Flexibility in the workplace is more in demand than ever before. This is a well-established fact globally but we need to accept that the need is equally there in Sri Lanka as well.
Mothers/fathers have to take care of their kids, Daughters/Sons have to take care of their aging parents. This is the expectation engraved in our culture. With the maids and nannies being scares now and grandparents being too elderly or equally occupied to support with child caring and with no formal structures or procedures for establishing regulated external child care and adult care facilities, there basically is no other option for the Sri Lankan employee.
The economic conditions today are such that most families depend on two incomes. Two incomes are needed to make ends meet or to ensure that there is future financial stability. This doesn’t allow for one parent to stay at home to care for the kids. So what other choices are there.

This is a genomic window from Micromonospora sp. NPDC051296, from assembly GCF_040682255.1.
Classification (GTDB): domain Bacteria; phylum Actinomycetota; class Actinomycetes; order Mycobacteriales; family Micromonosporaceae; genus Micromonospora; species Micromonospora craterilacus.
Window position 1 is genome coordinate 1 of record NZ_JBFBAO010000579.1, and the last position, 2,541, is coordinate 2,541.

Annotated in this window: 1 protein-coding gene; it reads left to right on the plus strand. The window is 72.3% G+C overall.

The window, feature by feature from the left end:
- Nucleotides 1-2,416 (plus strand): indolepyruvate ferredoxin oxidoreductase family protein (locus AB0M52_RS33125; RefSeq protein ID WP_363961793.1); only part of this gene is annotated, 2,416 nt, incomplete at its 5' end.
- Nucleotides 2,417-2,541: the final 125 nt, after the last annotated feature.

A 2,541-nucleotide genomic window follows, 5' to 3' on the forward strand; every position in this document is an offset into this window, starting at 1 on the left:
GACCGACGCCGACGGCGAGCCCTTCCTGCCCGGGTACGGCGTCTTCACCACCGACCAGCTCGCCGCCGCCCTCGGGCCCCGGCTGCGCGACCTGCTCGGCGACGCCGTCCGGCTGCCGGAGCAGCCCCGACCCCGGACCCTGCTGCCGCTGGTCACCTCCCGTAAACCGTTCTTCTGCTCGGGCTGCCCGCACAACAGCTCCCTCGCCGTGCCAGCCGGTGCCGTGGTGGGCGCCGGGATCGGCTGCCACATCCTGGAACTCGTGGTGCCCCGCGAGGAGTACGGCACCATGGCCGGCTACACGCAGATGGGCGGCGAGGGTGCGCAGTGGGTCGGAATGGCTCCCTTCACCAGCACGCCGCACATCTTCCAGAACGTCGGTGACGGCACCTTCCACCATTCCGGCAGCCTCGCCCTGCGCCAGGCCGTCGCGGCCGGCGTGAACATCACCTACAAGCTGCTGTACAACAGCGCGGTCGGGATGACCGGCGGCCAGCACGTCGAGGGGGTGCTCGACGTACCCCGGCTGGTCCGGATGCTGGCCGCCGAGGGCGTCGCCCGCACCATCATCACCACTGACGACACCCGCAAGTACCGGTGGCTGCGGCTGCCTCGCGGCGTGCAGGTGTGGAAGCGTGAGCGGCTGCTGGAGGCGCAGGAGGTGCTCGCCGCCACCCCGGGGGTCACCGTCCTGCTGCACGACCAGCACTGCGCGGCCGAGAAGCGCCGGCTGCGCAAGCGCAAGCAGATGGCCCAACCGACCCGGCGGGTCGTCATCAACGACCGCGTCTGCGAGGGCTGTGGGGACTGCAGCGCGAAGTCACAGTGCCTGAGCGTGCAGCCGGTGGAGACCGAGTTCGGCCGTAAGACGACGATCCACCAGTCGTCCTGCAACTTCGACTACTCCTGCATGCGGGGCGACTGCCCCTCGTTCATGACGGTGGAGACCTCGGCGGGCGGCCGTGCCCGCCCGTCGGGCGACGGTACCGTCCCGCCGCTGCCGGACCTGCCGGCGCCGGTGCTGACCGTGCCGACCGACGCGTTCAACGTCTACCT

Sri Lanka has been experiencing brain drain for quite a while now. This has been impacting the local business world and effecting the local economy. Why do young professionals leave for countries such as Australia, US, UK? They are looking for modern opportunities, financial security and better work-life balance.
The dynamics have changed to an extent where flexibility is as important (or even more in some cases) than the salary for employees. There is bound to be a great percentage of employees today in Sri Lanka who will happily take a pay cut or some reduction in benefits in exchange for some flexibility at work.
It’s time for the Sri Lankan organizations to open their eyes and to starting thinking outside the box. They need to embrace work flexibility and reap its benefits. Work flexibility is here to stay and the sooner we get on board the better for this country.